A little while ago I read and re-watched the tale that many discuss as being the peak of film noir (and its literary equivalent hard-boiled), The Big Sleep. With the down at heel detective, glamorous femme fatale and tale of intrigue and murder it’s hard to argue against it.
However, four years before that film got its release a very similar but at the same time rather different movie had hit screens that to me is the superior – John Huston’s version of Dashiell Hammett’s novel, The Maltese Falcon.
Like The Big Sleep it stars Humphrey Bogart as a hard-boiled private investigator and features the usual tropes of noir, but really there the similarities end.
Being comparatively low-budget and under the radar, made before either lead actor or director had become household names, The Maltese Falcon is a far more honest picture with a much darker and more enveloping feel to it.
The story centres on the titular maguffin as we follow P.I. Sam Spade (Bogart) as he unravels a web that begins with the story of a missing girl that quickly becomes a double murder and then something far more complex.
Bogart at the heart of all this is masterful.
Even though only four years before The Big Sleep he feels far more youthful and vital as the detective, matching the energy of the film, as he dashes around downtown San Francisco as the four threads of the plot spin around him like web around a fly.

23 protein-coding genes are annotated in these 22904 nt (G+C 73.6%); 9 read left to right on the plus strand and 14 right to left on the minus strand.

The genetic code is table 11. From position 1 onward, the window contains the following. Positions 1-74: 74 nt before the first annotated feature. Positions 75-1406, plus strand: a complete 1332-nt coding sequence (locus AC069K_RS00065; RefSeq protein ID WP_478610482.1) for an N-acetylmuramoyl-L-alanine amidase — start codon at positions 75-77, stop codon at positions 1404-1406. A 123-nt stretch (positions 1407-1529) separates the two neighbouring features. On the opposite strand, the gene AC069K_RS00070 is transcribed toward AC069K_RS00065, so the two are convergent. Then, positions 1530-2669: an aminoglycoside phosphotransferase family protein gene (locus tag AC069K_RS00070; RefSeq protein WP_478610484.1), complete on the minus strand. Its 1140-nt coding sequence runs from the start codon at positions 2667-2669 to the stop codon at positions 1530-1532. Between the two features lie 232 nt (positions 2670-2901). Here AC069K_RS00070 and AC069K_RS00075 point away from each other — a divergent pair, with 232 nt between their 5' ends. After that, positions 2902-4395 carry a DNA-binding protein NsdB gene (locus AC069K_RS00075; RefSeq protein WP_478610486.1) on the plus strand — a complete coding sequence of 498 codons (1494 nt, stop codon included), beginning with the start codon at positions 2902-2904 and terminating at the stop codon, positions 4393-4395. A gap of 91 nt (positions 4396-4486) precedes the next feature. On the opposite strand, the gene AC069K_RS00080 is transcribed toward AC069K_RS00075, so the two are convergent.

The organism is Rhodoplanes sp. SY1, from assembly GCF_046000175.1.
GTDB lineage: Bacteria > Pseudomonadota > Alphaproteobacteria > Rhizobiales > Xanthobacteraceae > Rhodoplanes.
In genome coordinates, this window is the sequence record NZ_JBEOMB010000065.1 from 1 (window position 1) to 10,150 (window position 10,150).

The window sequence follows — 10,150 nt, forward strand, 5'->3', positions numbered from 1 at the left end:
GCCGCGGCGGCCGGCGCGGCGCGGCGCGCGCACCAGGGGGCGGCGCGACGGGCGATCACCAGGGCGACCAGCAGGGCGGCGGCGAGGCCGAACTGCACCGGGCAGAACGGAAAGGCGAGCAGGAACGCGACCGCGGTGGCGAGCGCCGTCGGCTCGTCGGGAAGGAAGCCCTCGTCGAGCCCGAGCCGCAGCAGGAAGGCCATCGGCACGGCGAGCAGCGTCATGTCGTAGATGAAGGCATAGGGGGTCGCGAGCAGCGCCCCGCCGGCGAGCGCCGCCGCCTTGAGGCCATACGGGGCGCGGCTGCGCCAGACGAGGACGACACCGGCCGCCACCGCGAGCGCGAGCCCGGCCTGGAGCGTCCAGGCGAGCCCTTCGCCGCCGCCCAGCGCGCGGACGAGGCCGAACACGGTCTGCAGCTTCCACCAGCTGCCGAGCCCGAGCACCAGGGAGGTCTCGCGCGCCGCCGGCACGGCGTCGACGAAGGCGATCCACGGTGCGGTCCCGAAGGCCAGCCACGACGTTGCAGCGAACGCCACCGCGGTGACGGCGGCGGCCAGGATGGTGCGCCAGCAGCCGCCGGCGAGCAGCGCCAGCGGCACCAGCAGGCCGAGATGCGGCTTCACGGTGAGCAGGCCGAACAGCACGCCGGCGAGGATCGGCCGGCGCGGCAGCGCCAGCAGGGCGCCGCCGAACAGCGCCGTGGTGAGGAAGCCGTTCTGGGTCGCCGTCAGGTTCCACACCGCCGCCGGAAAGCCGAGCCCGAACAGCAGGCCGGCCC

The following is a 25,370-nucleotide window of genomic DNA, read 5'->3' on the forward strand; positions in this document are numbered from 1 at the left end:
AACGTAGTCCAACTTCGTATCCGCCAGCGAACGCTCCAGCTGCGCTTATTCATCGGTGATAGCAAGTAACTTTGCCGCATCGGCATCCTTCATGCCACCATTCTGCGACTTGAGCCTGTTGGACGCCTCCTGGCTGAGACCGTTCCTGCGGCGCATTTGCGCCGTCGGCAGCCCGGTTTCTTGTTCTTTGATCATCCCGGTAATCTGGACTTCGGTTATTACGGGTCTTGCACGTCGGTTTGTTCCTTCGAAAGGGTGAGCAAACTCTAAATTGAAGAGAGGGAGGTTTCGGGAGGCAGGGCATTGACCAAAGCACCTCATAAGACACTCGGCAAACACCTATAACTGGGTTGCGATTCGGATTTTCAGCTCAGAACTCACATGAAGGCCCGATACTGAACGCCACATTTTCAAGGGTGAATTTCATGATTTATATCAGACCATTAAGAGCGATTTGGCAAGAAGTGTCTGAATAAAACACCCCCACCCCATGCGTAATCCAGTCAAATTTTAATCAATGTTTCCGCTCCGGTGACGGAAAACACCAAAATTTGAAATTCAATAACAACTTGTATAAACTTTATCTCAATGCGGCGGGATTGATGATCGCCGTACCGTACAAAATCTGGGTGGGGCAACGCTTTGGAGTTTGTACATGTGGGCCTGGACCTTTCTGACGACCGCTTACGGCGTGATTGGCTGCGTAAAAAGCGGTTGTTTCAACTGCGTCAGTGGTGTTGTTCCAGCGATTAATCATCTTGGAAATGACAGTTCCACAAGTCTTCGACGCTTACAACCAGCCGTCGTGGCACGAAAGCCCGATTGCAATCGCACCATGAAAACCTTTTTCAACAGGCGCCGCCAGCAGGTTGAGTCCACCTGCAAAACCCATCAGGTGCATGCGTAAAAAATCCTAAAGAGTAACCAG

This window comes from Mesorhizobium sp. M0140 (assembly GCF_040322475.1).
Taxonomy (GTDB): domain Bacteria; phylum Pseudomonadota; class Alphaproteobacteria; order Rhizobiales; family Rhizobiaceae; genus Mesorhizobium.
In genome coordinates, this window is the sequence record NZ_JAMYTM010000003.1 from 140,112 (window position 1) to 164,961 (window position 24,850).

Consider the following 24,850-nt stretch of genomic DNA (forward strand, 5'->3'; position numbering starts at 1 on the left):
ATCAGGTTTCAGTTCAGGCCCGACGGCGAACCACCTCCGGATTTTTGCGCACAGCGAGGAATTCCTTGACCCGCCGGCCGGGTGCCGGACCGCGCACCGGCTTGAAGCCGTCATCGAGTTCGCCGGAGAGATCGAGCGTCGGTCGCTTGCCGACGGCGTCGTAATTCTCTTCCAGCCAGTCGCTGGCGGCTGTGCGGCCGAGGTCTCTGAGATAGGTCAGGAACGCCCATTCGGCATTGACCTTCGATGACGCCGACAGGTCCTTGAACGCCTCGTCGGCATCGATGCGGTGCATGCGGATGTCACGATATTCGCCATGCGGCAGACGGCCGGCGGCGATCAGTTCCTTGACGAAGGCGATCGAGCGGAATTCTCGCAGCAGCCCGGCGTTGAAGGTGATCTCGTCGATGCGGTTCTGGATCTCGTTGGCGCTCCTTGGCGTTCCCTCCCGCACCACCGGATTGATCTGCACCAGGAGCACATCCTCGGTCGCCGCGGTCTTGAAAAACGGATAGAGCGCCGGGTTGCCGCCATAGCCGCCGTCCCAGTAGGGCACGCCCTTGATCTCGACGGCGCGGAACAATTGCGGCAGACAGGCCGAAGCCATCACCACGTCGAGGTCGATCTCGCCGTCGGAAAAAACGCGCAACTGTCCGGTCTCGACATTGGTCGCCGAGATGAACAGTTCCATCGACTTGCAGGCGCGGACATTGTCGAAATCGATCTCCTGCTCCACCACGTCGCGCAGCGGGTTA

As well as the energy, his portrayal of Spade is far more nuanced than his take on Chandler’s Marlowe – while this may be in how the character is written it feels like a lot of this also comes from a less cynical, less ‘star vehicle’ approach from the actor and his director.
The supporting cast, from Mary Astor’s femme fatale Brigid O’Shaugnessy on down, is tremendous.
Bogart and Astor spark off each other suitably well to keep up the energy while Peter Lorre as Joel Cairo brings a brilliantly mysterious quality that nicely never quite resolves itself even as the closing credits roll.
While the film is fairly stagey and talky, as one would expect of the time and the style, the dialogue fizzes and the action scenes are handled in astonishing fashion helping develop the brisk but never rushed pace.
What really sets the film off on top of all of this is its use (and apparent institution) of one of the big stylistic tropes of film noir, as it takes a big nod from the German expressionism of two decades earlier using darkness and shadow to set not just a mood but actively further the character, story and overall style of the film.
In combining all these factors The Maltese Falcon is to film noir what Die Hard is to modern action movies or Halloween is to the stalk and slash horror film and Huston therefore is to the style what John McTiernan and John Carpenter were to their’s making the film not just historically fascinating but still an essential piece of viewing for anyone with even the mildest interest in cinema.